The Art of the Everyday Adventure

Searching for the extraordinary? You'll find it in the ordinary

| July-August 1999

Get out now. Not just outside, but out, beyond the trap of the programmed electronic age so gently closing around so many people at the end of our century. Go outside, move deliberately, and then relax, slow down, look around. Do not jog. Do not run. Forget about blood pressure, arthritis, cardiovascular rejuvenation, and weight reduction. Instead, pay attention to everything that abuts the rural road, the city street, the suburban boulevard. Walk. Stroll. Saunter. Ride a bike and coast along a lot. Explore.

Flex your mind, a little at first, then a lot. Savor something special. Enjoy the best-kept secret around, the everyday landscape that rewards any explorer, that touches any explorer with magic.

The whole concatenation of wild and artificial things, the natural ecosystem as modified by people over the centuries, the built environment layered over layers, the eerie mix of sounds and smells and glimpses neither natural nor crafted—all of it is free for the taking, for the taking in. Take it, take it in, take in more every weekend, every day, and quickly it becomes the theater that intrigues, relaxes, fascinates, seduces, and above all expands any mind that's focused on it. Outside lies utterly ordinary space open to any casual explorer willing to find the extraordinary. Outside lies unprogrammed awareness that at times becomes directed serendipity. Outside lies magic.

More than 20 years ago, I began teaching the art of exploration at Harvard University, and I have been at it ever since. My courses and the books I have written focus on a variety of subjects: the creation of a national landscape as the treasure common to all citizens, the built environment, the suburban landscape after 1820, the ways that modernization reshapes traditional spaces. But the real focus of all my teaching is the necessity to get out and look around, to see acutely, to notice, to make connections.

Late in the 1980s, I stopped distributing schedules of lectures. Undergraduate and graduate students alike love schedules, love knowing the order of subjects and the satisfaction of ticking off one line after another, class after class, week after week. Confronted by a professor who explains that schedules produce a desire, sometimes an obsession, to “get through the material,” my students grow uneasy. I explain that the lack of a schedule encourages all of us to explore a bit, to take time to answer questions that arise in class, to follow leads that we discover while we're studying something else. Each of my courses, I explain, really concerns exploration, and exploration happens best by accident, by letting way lead on to way, not by following a schedule down a track.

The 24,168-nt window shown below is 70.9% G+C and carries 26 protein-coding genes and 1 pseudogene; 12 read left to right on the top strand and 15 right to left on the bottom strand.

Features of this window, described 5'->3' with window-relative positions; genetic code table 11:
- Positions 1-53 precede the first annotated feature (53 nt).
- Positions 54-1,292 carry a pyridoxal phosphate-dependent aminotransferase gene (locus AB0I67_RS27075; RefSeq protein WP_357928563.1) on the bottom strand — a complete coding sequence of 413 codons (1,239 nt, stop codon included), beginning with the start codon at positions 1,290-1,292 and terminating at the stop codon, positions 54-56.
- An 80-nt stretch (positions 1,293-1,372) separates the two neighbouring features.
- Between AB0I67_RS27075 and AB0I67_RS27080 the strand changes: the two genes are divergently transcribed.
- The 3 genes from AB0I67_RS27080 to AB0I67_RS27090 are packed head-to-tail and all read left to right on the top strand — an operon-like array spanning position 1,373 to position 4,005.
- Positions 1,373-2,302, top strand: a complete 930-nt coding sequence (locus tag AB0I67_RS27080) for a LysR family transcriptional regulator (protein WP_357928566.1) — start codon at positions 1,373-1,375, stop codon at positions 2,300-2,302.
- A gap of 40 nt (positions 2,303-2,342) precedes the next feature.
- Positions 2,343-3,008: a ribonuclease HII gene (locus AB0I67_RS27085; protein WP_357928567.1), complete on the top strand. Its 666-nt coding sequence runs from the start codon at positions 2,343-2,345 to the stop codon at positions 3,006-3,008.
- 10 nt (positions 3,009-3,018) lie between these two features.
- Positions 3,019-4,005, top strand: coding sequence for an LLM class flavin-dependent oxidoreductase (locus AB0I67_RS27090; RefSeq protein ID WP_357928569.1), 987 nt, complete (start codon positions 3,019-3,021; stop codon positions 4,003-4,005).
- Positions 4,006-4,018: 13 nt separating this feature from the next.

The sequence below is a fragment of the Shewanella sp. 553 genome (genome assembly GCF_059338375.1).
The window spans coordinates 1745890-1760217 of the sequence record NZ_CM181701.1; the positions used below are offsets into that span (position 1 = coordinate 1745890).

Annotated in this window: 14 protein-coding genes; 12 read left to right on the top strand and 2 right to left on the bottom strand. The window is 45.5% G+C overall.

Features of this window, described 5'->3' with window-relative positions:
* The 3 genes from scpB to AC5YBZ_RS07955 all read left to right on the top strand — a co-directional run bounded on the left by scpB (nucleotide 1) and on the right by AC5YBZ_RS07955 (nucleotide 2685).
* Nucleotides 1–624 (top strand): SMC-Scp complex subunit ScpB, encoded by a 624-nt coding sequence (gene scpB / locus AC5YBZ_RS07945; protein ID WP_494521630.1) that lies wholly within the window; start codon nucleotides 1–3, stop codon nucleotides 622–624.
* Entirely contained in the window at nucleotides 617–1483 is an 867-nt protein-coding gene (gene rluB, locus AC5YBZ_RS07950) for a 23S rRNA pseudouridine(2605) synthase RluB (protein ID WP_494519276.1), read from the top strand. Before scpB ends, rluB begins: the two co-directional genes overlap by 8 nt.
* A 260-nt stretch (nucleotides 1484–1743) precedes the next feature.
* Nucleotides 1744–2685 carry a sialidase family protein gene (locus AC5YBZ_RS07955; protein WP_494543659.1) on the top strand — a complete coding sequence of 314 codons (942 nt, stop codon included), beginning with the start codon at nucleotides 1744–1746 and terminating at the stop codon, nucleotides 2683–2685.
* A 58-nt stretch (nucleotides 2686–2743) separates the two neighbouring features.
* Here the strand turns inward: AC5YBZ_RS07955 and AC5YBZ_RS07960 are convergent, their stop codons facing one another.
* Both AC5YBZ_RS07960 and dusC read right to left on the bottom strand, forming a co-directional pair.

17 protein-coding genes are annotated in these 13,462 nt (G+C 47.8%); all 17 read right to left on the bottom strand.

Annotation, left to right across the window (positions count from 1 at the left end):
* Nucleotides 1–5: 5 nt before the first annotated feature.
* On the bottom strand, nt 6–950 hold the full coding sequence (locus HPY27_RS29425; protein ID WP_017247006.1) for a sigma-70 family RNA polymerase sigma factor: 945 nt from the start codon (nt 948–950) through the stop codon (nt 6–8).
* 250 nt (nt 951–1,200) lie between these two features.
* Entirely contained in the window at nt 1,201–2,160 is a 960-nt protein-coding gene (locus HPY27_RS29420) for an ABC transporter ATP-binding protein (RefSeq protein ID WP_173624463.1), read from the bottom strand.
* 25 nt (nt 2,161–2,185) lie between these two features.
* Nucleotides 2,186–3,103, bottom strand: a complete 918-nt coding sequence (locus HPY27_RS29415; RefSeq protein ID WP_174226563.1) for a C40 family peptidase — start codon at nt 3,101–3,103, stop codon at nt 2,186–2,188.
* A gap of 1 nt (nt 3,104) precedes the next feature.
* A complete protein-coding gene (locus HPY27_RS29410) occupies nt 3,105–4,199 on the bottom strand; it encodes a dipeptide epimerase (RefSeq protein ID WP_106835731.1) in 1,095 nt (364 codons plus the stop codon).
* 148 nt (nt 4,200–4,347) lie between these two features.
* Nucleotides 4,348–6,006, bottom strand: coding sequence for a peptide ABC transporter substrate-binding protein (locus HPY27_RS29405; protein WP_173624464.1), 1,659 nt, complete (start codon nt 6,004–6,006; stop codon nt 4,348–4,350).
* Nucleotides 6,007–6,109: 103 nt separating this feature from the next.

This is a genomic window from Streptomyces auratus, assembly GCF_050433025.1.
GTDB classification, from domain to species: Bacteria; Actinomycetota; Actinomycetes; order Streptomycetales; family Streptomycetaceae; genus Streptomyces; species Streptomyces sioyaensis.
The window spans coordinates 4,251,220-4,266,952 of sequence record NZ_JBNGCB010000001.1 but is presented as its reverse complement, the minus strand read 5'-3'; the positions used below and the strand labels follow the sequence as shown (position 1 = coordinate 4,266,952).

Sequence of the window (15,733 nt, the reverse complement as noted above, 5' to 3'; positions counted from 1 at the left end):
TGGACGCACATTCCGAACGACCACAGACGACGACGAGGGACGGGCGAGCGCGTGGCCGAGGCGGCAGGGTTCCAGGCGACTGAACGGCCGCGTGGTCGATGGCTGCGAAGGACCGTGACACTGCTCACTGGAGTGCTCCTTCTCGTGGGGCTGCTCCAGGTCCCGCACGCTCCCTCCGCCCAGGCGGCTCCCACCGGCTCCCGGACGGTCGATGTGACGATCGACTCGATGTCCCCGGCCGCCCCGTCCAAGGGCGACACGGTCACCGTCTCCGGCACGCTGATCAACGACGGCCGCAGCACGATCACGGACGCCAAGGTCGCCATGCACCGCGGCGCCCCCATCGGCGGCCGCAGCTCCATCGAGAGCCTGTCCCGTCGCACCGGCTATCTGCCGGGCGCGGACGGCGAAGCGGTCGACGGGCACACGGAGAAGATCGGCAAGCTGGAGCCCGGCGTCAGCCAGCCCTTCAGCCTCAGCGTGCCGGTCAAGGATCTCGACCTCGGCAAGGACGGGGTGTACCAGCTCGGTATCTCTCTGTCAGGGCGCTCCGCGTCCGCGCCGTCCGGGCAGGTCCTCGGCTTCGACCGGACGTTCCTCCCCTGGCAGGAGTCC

My students resist because they are the children of structured learning and structured entertainment. I explain that if they are afraid of a course on exploring, they may never have the confidence to go exploring on their own. I encourage them to take a chance—and many do. One student has just noticed escape hatches in the floors of intercity buses and inquired about their relation to the escape hatches in the roofs of new school buses. Another has reported a clutch of Virginia- and Kentucky-style barns in an Idaho valley and wonders if the structures suggest a migration pattern. A third has found New York City limestone facades eroding faster on the shady sides of streets. A fourth has noticed that playground equipment has changed rapidly in the past decade and wonders if children miss galvanized-steel jungle gyms. Another has been trying to learn why some restaurants attract men and women in certain professions and repel others, and another (from the same class years ago) has discovered a pattern in coffee shop location. Yet another reports that he can separate eastbound and westbound passengers at O'Hare airport by the colors of their raincoats.

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